I don't think this category applies to this book. While presumably a reader/student can approach a book in any way they wish, it is apparent to me that a reader should definitely read at least the 4-5 chapters in order. This is not to the book's or the author's detriment; the author has laid out a very deliberate structure that takes the reader carefully through the process of peer review, its opportunities, and its issues.
The chapters cover a variety of topics and issues in peer review--ones that early careers scholars are often not uniformly trained to contend with. Additionally, I found the self-paced course components to be laid out with thoughtfulness and care, with tasks that are manageable and which a person could reasonably fit around their other responsibilities.
I found the icons (indicating what sort of activity the reader was about to engage in: read, watch, listen, do) a bit out of proportion with the rest of the text, but this more of a personal preference. There were no other interface issues with the text.
I did not identify any grammatical errors.
I did not identify any cultural insensitivity, and I think one of the book's aims is to mitigate the historical exclusivity and inequity of academia and the peer review process.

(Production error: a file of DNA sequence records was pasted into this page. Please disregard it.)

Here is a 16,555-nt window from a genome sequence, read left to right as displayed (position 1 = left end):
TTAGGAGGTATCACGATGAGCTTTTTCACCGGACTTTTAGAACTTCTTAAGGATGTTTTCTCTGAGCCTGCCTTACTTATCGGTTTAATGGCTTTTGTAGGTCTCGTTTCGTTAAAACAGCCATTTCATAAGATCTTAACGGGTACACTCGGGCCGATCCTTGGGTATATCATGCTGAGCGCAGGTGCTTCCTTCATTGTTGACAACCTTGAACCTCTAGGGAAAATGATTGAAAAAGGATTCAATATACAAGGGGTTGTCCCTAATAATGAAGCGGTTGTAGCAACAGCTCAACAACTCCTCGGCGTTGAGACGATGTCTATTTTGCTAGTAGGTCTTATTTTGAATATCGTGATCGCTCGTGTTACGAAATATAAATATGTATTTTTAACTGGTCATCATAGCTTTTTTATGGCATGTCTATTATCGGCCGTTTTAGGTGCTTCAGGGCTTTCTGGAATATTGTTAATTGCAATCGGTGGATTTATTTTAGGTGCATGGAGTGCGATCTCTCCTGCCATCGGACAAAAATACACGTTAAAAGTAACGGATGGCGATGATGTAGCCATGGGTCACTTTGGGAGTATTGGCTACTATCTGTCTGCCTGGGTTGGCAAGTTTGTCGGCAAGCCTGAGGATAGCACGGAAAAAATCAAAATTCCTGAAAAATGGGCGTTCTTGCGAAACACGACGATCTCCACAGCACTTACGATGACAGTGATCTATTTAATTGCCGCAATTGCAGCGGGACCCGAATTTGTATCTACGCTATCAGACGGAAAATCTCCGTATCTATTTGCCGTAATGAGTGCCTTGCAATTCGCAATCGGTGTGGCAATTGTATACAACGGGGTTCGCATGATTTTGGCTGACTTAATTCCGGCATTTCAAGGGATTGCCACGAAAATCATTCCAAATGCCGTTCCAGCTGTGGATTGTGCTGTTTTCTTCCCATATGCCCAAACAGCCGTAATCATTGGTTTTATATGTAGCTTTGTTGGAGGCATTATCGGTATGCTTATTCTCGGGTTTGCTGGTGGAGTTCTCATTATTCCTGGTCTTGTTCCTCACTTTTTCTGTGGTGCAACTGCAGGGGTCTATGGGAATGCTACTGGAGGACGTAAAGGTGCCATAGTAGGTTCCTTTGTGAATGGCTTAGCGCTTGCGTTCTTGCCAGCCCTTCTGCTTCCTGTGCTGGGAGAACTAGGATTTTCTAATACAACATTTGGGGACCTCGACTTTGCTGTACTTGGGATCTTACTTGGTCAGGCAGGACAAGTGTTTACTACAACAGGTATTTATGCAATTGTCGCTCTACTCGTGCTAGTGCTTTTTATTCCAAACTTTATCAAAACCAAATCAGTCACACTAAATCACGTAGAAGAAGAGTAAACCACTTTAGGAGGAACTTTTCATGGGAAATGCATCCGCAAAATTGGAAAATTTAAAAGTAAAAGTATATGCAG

This text is a good start for any peer reviewer, new or experienced. I appreciate the author's emphasis on examining one's own personal biases as well as established practices in the process of peer review. Finally, I think the final chapter and module, essentially a call to action to establish our own ethos of peer review and to "articulate [our] positionality and values regarding peer review" (Ford 47), is especially vital. We must ask ourselves why we do peer review, what value we derive from it, and how to provide genuinely constructive feedback (48). Otherwise, we'll continue to replicate its problems.
Table of Contents
- What is Peer Review?
- Opportunities and Challenges in Peer Review
- Bias and Power Structures in Peer Review
- Critically Examining Established Peer-Review Practices
- Innovations in Peer Review
- Librarians and Peer Review
- Developing Peer-Review Norms, Guidelines, and Expectations for LIS or Your Discipline
- Developing Your Peer-Review Practice
- About the Author
Ancillary MaterialSubmit ancillary resource
About the Book
This book is a self-paced, open access training in peer review. In eight modules it asks readers to engage in a variety of activities to learn the who, what, why, and how of peer review. It is geared to library professionals, library school students, or other academic professionals who must understand and/or engage with the peer-review process.
About the Contributors
Emily Ford is Associate Professor and Urban & Public Affairs Librarian at Portland State University. Her research uses narrative inquiry methods to understand peer review and she is an advocate for open peer review. In 2021 her book Stories of Open: Opening Peer Review through Narrative Inquiry was published by ACRL Press. In her spare time she is the proud human guardian of two cats and three fancy rats, volunteers at a local no-kill cat shelter, and runs tree-lined trails through forests near her home.